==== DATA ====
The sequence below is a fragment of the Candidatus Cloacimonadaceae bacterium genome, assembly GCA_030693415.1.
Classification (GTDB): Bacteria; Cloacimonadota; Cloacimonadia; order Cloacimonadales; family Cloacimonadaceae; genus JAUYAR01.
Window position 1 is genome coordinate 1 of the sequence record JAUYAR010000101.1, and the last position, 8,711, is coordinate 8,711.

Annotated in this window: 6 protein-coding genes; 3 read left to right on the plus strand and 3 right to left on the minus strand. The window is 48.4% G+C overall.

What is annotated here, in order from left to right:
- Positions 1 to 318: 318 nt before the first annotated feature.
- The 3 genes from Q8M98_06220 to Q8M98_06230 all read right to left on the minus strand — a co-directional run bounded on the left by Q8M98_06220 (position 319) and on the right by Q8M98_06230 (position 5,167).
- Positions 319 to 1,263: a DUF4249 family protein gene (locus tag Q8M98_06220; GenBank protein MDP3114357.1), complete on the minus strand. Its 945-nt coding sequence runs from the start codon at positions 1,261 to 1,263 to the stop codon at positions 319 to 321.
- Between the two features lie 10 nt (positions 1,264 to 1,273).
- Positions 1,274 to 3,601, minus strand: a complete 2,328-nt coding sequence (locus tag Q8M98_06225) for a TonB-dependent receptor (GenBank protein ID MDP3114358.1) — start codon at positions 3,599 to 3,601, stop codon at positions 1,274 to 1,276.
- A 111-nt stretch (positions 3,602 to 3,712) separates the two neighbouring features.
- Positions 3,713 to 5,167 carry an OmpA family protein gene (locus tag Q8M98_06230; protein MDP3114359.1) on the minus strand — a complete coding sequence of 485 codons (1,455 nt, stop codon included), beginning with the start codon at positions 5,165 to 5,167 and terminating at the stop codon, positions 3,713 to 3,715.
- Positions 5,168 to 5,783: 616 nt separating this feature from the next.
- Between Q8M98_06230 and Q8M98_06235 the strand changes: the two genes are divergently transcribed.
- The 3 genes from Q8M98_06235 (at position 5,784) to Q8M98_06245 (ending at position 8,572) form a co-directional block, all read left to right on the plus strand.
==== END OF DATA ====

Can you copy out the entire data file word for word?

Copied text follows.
The sequence below is a fragment of the Candidatus Cloacimonadaceae bacterium genome, assembly GCA_030693415.1.
Classification (GTDB): Bacteria; Cloacimonadota; Cloacimonadia; order Cloacimonadales; family Cloacimonadaceae; genus JAUYAR01.
Window position 1 is genome coordinate 1 of the sequence record JAUYAR010000101.1, and the last position, 8,711, is coordinate 8,711.

Annotated in this window: 6 protein-coding genes; 3 read left to right on the plus strand and 3 right to left on the minus strand. The window is 48.4% G+C overall.

What is annotated here, in order from left to right:
- Positions 1 to 318: 318 nt before the first annotated feature.
- The 3 genes from Q8M98_06220 to Q8M98_06230 all read right to left on the minus strand — a co-directional run bounded on the left by Q8M98_06220 (position 319) and on the right by Q8M98_06230 (position 5,167).
- Positions 319 to 1,263: a DUF4249 family protein gene (locus tag Q8M98_06220; GenBank protein MDP3114357.1), complete on the minus strand. Its 945-nt coding sequence runs from the start codon at positions 1,261 to 1,263 to the stop codon at positions 319 to 321.
- Between the two features lie 10 nt (positions 1,264 to 1,273).
- Positions 1,274 to 3,601, minus strand: a complete 2,328-nt coding sequence (locus tag Q8M98_06225) for a TonB-dependent receptor (GenBank protein ID MDP3114358.1) — start codon at positions 3,599 to 3,601, stop codon at positions 1,274 to 1,276.
- A 111-nt stretch (positions 3,602 to 3,712) separates the two neighbouring features.
- Positions 3,713 to 5,167 carry an OmpA family protein gene (locus tag Q8M98_06230; protein MDP3114359.1) on the minus strand — a complete coding sequence of 485 codons (1,455 nt, stop codon included), beginning with the start codon at positions 5,165 to 5,167 and terminating at the stop codon, positions 3,713 to 3,715.
- Positions 5,168 to 5,783: 616 nt separating this feature from the next.
- Between Q8M98_06230 and Q8M98_06235 the strand changes: the two genes are divergently transcribed.
- The 3 genes from Q8M98_06235 (at position 5,784) to Q8M98_06245 (ending at position 8,572) form a co-directional block, all read left to right on the plus strand.